Florida’s two U.S. senators are pushing the U.S. Department of Agriculture to provide relief for farmers impacted by Hurricane Irma last year.
On Wednesday, Florida’s two senators--Democrat Bill Nelson and Republican Marco Rubio--signed off on a letter to Agriculture Sec. Sonny Perdue on the matter. Other signers included Republican Senators John Cronyn and Ted Cruz of Texas and Bill Cassidy and John Kennedy of Louisiana and Democrat Senators Dianne Feinstein and Kamala Harris of California. Irma caused around $2.5 billion in damages to Florida farmers and the federal government is expected to provide around $2.36 billion to them in relief.
“Last month, Congress passed the Bipartisan Budget Act of 2018 that contained, among other things, more than $2.3 billion in disaster assistance funding for farmers impacted by Hurricanes Harvey, Irma, and Maria and last year’s devastating wildfires. We are concerned that to date there has been no implementation guidance for producers in our states,” the senators wrote. “Producers in a wide range of industries across our states were affected by severe weather disasters in 2017. The citrus industry in Florida was especially devastated by Hurricane Irma because the storm struck just a few weeks before harvest, destroying most of the fruit and many trees as well. For an industry already weakened by citrus greening, this storm has pushed many growers to the brink of financial ruin.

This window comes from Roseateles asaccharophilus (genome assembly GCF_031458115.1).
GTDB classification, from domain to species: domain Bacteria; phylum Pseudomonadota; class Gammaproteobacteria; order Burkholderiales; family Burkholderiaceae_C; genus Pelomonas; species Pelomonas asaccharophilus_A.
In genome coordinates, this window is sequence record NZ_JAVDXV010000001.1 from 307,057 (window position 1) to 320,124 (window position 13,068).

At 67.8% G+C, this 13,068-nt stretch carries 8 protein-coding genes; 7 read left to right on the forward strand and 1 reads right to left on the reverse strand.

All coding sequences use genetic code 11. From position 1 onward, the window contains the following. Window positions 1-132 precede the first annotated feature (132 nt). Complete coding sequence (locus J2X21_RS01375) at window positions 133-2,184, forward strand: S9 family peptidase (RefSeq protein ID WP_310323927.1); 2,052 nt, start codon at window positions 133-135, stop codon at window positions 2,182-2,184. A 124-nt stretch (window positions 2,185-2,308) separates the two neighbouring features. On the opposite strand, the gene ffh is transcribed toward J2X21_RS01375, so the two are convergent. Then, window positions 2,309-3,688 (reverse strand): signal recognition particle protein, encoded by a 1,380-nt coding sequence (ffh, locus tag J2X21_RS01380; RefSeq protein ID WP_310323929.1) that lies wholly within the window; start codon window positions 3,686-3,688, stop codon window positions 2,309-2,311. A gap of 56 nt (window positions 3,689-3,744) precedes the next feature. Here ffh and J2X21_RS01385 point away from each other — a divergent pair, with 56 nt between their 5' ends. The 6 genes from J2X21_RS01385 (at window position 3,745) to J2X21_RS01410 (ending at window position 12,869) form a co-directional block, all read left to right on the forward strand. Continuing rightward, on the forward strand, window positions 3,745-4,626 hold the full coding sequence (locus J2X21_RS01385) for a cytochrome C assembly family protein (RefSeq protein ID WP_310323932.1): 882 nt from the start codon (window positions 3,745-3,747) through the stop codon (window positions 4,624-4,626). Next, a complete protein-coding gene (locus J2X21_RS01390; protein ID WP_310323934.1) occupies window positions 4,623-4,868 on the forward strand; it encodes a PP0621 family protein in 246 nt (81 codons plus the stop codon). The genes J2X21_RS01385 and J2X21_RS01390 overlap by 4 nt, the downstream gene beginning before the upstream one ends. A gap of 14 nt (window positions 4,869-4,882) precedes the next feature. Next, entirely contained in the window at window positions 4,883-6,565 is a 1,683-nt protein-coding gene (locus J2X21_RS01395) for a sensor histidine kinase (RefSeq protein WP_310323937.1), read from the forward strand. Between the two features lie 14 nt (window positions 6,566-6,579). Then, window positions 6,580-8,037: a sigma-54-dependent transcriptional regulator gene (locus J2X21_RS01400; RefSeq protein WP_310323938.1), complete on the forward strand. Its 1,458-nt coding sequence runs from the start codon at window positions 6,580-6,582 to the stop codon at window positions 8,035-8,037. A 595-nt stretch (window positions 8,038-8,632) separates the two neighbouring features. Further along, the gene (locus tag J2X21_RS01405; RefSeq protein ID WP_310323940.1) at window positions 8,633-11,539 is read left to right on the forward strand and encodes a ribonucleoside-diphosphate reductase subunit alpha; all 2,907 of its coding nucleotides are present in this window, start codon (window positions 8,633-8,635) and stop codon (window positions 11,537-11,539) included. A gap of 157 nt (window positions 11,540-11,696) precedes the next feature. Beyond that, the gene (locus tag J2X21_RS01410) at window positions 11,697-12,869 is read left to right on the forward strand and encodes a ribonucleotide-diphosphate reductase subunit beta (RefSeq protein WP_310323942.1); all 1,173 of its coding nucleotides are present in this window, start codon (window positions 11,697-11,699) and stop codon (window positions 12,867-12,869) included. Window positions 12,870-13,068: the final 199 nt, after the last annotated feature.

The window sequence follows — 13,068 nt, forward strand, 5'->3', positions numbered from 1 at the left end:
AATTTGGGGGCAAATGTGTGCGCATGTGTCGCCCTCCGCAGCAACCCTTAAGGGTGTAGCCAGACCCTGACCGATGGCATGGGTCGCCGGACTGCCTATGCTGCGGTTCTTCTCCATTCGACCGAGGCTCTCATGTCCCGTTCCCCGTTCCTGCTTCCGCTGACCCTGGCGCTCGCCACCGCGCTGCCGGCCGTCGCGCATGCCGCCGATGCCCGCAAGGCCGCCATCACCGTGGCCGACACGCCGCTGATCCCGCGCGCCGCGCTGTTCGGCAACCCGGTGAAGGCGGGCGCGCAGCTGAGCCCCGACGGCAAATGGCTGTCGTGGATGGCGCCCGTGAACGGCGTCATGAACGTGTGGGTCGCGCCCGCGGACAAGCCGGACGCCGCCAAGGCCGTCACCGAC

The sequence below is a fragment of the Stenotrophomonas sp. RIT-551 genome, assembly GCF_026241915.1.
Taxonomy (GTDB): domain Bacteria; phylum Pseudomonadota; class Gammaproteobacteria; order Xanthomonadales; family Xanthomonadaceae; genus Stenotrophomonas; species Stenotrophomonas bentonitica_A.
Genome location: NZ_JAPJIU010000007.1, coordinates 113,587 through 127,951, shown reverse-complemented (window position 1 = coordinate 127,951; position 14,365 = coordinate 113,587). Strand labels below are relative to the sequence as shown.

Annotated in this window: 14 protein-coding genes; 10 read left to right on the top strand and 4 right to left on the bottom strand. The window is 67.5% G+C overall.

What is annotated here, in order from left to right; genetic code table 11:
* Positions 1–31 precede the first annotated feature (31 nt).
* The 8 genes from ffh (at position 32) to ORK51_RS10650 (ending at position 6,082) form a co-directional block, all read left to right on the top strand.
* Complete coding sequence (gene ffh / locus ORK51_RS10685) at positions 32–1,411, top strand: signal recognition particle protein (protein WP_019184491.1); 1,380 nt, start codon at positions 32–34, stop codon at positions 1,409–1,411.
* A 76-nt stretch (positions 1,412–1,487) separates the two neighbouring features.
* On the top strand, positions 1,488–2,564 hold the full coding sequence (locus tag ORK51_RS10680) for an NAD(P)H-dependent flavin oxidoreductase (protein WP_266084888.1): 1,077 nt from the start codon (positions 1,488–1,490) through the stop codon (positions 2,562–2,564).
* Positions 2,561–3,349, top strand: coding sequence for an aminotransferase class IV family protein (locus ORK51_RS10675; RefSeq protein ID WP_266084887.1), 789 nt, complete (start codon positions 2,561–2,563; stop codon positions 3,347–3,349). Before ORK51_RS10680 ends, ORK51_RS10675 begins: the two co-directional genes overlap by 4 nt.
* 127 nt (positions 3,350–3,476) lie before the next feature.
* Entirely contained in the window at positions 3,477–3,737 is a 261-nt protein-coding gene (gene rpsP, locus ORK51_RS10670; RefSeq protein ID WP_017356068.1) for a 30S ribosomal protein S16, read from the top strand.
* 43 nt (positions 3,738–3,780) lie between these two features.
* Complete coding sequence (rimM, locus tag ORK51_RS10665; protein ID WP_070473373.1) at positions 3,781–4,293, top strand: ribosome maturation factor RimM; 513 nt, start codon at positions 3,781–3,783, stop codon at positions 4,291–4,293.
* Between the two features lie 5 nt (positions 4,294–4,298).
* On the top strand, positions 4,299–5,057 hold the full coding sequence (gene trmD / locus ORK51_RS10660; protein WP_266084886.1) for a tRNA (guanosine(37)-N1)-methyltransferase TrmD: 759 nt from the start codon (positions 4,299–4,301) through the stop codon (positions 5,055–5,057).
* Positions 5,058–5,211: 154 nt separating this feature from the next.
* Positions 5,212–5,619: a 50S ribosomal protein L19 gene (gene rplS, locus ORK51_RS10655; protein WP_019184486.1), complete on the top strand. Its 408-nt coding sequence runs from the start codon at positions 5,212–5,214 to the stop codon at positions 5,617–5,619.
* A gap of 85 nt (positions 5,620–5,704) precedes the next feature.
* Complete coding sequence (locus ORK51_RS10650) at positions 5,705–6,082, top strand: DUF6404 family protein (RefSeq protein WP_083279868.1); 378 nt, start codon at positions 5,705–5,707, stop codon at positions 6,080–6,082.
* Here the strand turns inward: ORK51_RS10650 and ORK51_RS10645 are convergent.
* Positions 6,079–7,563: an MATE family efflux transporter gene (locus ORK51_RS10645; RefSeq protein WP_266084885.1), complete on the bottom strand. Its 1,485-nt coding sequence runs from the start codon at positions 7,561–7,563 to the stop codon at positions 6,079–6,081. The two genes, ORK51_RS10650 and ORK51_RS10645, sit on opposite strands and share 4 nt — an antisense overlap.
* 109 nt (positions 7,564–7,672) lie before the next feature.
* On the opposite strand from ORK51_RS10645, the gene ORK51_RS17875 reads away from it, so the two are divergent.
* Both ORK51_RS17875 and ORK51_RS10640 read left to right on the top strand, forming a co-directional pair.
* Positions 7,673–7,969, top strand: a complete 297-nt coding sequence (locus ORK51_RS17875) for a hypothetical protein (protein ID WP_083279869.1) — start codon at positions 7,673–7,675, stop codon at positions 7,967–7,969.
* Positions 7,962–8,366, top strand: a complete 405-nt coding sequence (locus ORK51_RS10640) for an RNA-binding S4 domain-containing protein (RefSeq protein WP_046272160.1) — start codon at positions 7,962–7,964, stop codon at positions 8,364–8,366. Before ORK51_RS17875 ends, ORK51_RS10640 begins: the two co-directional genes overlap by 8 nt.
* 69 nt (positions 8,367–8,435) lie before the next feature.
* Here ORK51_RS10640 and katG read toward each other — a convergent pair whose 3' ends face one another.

“Responding to the concerns of small and large growers alike, Congress saw fit to include ad-hoc disaster assistance funding separate from established disaster programs,” the senators added. “This legislation provides you with wide authority and maximum flexibility to avoid imposing restrictions in disbursing disaster assistance so that disaster payments could be designed to help all impacted farmers rebound from crop losses in time for the 2018 planting season. It is important that you utilize this authority as granted by Congress and remove any unnecessary restrictions when so many of our rural communities are dependent on the quick recovery of domestic food and fiber crop production.
To that end, we respectfully request an opportunity to directly discuss the implementation of the disaster assistance funding for our states with you,” they wrote Perdue in conclusion. “In the meantime, we ask that you provide an update on any implementation decisions you have made so far.”
Rubio’s office told News4Jax that farmers could be paid by the USDA as early as next week. Perdue spoke with Rubio about the matter on Monday and with Governor Rick Scott on it last week.